The Estate has made a cross-motion for summary judgment directing that the proceeds of the insurance policy underwritten by the plaintiff be paid to Kathryn Einhorn, as executrix of the estate of Claire A. Mehring. The plaintiff takes no position concerning the merits of the other defendants' competing claims to the life insurance policy benefits. However, the plaintiff opposes the Estate's motion for summary judgment to the extent that it believes that an order directing it to pay the life insurance benefits to the Estate will cause it to remain subject to the competing claims of the pro se defendants and to remain in this litigation. The pro se defendants have not filed any formal opposition to the Estate's motion, although it is clear that they do disagree with the position of the Estate.


Unless otherwise noted, the following facts are not in dispute. The plaintiff had in force a group life insurance policy issued to Swiss Re American Holding Corporation ("Swiss Re") as a policy holder (the "Policy"). The Policy afforded life insurance coverage to eligible employees of Swiss Re. The decedent was employed by Swiss Re from an unspecified date until the time of her retirement on June 30, 1995. Before the decedent retired on June 30, 1995, she was covered under the Policy as an "employee" of Swiss Re. After her retirement in 1995, the decedent became covered under the Policy as a "retired employee." As a retired employee, the decedent retained life insurance benefits under the Policy. However, the decedent's benefits were less than her benefits before she retired, and were subject to certain yearly reductions. As of July 1, 1999, the decedent's retirement benefits entitled her to twenty-five percent of her benefits at the time of her retirement. When she retired, the decedent's benefits equaled $200,000. Thus, on July 1, 1999, the decedent's benefit was $50,000. Under the terms of the Policy, this $50,000 represented the minimum amount that the decedents insurance benefits could be reduced to.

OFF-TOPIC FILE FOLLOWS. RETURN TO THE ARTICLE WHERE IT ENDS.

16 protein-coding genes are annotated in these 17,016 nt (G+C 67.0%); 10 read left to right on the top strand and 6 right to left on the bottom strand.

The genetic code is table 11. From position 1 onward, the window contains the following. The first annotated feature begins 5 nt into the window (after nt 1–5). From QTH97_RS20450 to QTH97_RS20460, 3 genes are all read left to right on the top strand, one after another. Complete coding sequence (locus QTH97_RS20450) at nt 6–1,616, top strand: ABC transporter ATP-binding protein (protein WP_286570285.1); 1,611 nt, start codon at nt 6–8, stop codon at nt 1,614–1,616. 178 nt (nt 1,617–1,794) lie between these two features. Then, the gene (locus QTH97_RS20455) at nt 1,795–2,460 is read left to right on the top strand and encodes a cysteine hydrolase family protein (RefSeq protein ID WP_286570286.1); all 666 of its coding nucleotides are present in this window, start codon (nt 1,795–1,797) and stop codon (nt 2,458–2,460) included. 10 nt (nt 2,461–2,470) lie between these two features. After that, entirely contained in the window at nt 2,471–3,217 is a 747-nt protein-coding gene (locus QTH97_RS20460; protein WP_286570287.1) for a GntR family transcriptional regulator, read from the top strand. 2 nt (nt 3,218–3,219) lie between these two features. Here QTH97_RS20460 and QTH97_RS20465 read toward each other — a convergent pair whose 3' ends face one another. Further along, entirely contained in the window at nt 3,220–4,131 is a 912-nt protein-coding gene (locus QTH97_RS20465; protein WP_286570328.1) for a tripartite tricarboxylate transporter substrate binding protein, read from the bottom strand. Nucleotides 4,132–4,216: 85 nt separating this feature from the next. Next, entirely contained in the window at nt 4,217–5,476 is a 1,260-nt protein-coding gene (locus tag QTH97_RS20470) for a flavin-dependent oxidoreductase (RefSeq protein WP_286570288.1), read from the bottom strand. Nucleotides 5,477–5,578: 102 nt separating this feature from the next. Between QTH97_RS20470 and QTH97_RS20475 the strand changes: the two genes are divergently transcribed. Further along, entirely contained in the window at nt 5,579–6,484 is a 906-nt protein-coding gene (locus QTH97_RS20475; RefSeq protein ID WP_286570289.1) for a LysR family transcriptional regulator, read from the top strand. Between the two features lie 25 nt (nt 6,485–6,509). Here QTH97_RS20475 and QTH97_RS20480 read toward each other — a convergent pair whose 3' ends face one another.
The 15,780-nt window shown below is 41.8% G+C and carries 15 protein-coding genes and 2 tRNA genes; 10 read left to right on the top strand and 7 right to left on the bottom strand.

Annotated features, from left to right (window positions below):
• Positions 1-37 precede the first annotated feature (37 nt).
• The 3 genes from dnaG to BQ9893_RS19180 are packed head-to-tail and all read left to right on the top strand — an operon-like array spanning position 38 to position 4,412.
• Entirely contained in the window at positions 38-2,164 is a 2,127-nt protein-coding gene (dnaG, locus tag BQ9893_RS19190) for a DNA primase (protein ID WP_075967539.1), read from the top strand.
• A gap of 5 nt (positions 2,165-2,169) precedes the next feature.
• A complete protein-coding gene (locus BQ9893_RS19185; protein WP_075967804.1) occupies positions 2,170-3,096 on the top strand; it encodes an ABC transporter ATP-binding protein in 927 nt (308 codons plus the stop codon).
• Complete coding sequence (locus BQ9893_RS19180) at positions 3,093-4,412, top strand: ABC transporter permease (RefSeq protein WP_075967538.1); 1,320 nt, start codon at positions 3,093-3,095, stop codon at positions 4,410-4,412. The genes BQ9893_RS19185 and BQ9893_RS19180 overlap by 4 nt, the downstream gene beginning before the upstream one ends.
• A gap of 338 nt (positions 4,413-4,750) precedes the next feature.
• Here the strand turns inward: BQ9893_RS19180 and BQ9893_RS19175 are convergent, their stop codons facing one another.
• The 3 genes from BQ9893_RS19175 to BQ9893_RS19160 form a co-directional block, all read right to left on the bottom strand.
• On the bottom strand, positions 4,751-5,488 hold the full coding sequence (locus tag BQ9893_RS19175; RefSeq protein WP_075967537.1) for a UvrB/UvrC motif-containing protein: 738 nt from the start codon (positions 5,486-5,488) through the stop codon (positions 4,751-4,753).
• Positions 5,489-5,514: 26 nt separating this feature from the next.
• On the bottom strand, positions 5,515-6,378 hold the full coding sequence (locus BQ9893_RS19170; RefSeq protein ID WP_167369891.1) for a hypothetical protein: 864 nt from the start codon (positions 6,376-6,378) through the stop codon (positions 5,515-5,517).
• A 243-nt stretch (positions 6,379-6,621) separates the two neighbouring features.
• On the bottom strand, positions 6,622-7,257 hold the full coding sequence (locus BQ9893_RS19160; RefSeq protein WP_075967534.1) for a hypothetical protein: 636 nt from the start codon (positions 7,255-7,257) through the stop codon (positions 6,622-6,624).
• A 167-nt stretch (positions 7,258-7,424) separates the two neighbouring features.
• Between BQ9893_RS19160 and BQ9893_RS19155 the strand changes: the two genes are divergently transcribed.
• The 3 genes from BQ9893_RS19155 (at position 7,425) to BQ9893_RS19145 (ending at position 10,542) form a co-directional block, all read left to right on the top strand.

On June 25, 2003, Claire A. Mehring died. In the probate proceeding in the Surrogate's Court of Suffolk County, a dispute arose between the Estate and the pro se defendants regarding the proper distribution of the life insurance funds from Hartford. The pro se defendants claim to be entitled to the insurance proceeds under the decedent's initially executed beneficiary designation form signed by the decedent and dated December 12, 1991 (the "Original Designation"). The Original Designation indicates that Kathryn Mehring Einhorn, Edmund P. Mehring, Christopher T. Mehring, and Maureen Mehring Curran are each twenty-five percent beneficiaries of the Policy. Thus, under the Original Designation, the pro se defendants would each be entitled to $12,500.